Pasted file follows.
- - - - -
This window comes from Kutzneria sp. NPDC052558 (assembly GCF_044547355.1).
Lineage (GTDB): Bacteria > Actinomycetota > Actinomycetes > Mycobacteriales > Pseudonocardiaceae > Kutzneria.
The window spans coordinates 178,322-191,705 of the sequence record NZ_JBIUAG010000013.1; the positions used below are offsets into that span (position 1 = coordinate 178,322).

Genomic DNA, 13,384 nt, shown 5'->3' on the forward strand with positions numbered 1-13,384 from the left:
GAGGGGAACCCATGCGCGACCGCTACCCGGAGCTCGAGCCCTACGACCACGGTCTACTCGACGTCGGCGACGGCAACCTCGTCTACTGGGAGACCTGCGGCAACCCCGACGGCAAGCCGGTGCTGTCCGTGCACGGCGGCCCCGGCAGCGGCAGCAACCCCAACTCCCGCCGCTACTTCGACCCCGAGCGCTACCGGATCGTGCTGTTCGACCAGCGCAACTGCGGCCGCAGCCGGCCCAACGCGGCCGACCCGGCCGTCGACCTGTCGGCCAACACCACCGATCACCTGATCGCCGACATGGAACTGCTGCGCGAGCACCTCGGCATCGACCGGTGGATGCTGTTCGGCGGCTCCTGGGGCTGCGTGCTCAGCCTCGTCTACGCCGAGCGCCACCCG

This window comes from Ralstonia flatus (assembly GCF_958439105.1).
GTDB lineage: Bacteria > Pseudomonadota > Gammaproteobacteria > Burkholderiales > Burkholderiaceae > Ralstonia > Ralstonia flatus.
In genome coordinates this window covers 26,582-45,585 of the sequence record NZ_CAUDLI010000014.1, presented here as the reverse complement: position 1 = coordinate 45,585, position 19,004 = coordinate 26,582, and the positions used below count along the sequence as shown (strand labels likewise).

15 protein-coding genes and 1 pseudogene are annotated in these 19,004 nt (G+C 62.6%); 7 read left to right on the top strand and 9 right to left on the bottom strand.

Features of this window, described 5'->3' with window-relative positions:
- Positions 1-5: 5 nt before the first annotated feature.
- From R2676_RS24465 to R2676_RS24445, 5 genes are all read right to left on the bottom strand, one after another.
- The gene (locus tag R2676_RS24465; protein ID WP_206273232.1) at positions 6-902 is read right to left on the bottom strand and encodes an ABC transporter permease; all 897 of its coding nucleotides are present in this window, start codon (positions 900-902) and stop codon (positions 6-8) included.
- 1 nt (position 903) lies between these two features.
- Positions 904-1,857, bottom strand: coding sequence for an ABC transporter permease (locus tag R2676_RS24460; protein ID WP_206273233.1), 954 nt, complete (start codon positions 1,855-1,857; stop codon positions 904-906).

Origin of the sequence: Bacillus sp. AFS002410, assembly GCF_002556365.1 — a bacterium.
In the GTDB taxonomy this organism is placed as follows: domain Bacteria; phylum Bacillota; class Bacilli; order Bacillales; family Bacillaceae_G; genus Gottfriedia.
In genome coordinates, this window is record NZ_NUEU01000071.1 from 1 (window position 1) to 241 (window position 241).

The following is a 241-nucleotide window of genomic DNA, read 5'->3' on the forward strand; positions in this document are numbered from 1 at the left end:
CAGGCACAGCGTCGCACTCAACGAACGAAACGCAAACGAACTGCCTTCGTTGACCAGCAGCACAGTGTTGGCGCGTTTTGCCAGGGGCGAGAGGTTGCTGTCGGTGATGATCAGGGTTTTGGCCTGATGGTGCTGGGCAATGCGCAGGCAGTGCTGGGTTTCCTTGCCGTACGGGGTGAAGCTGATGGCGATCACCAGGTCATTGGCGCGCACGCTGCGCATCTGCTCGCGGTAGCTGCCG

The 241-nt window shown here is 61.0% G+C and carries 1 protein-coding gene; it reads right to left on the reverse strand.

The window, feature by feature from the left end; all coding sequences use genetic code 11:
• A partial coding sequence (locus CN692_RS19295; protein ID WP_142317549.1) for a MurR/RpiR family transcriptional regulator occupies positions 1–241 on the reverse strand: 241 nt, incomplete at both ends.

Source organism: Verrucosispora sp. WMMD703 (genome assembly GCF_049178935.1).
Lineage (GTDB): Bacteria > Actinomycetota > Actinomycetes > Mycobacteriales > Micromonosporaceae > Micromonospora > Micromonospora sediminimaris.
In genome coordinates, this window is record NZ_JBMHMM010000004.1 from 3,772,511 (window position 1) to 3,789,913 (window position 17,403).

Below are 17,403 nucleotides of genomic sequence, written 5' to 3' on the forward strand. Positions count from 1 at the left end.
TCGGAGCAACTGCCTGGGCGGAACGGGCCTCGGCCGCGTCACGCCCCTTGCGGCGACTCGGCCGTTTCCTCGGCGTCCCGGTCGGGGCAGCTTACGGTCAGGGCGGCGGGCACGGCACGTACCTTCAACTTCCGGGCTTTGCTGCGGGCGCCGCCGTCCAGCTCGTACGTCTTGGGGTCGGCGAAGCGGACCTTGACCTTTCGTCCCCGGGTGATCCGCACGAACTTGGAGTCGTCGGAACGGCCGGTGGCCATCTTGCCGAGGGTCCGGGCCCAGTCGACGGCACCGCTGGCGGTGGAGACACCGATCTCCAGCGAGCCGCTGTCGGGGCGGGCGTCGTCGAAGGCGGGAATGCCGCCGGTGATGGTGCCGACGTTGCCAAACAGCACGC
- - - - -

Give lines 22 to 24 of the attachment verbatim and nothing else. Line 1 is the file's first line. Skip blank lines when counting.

The window, feature by feature from the left end; all coding sequences use genetic code 11:
• A partial coding sequence (locus CN692_RS19295; protein ID WP_142317549.1) for a MurR/RpiR family transcriptional regulator occupies positions 1–241 on the reverse strand: 241 nt, incomplete at both ends.

Source organism: Verrucosispora sp. WMMD703 (genome assembly GCF_049178935.1).